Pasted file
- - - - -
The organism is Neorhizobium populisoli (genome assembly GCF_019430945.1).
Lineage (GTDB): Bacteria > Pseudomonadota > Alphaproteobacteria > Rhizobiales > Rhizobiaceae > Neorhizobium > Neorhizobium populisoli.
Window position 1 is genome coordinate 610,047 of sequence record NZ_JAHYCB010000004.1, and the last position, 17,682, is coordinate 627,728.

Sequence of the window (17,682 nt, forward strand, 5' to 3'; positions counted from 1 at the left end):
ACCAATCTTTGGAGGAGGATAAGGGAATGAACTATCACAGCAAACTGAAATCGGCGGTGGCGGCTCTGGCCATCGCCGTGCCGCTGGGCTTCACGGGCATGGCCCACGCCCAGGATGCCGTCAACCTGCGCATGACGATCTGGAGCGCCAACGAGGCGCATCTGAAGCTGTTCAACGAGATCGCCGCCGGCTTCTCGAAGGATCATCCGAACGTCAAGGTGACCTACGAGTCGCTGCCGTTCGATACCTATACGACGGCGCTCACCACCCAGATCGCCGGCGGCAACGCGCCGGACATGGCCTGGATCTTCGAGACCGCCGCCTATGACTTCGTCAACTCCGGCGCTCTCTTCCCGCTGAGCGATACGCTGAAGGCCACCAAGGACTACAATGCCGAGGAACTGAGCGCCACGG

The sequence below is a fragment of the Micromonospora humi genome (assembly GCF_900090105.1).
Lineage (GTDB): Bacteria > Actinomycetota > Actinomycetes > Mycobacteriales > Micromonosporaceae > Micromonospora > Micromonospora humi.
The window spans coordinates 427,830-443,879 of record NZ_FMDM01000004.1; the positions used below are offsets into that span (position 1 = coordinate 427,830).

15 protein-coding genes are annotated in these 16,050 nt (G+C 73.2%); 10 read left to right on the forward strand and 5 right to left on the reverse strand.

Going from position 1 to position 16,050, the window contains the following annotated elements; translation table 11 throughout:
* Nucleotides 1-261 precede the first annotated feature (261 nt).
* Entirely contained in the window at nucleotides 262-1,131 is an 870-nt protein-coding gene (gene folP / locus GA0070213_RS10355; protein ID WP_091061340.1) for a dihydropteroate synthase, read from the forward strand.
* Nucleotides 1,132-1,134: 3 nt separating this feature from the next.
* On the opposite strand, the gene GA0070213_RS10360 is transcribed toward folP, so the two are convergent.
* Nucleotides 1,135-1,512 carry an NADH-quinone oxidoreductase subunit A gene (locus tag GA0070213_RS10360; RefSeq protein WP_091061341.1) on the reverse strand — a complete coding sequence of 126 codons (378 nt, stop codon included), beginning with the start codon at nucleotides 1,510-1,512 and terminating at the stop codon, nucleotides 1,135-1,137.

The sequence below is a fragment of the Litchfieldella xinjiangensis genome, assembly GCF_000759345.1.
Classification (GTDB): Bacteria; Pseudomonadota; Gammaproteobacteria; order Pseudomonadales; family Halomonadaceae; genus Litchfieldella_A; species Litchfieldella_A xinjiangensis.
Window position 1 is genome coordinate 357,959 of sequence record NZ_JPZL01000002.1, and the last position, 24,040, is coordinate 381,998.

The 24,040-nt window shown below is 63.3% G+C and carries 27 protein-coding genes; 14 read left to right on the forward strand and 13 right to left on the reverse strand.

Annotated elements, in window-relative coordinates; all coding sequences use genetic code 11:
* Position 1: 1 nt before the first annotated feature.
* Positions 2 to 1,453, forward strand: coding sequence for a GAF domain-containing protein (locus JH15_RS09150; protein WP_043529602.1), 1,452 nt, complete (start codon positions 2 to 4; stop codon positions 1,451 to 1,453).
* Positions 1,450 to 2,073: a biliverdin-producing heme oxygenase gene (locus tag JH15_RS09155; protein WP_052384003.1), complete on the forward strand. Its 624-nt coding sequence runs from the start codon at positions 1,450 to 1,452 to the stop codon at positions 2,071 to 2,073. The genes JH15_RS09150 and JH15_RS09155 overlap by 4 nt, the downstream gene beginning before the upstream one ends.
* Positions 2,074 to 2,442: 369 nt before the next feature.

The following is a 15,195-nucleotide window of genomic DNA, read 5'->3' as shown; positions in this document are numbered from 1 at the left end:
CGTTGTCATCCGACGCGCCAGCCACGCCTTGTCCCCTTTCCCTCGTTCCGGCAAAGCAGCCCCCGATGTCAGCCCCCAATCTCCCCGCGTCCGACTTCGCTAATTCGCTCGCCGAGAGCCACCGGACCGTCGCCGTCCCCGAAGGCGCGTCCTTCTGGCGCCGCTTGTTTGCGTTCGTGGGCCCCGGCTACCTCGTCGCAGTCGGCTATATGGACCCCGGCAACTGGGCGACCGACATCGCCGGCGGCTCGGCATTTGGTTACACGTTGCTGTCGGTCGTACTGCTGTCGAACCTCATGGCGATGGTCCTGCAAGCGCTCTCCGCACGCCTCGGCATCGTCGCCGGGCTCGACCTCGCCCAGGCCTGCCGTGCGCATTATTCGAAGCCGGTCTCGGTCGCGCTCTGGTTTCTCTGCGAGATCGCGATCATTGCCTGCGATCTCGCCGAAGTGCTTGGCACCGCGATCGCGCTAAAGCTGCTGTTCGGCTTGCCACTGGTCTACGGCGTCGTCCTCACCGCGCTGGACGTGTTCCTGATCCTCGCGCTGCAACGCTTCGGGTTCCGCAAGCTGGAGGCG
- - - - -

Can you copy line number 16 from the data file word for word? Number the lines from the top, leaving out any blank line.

The sequence below is a fragment of the Litchfieldella xinjiangensis genome, assembly GCF_000759345.1.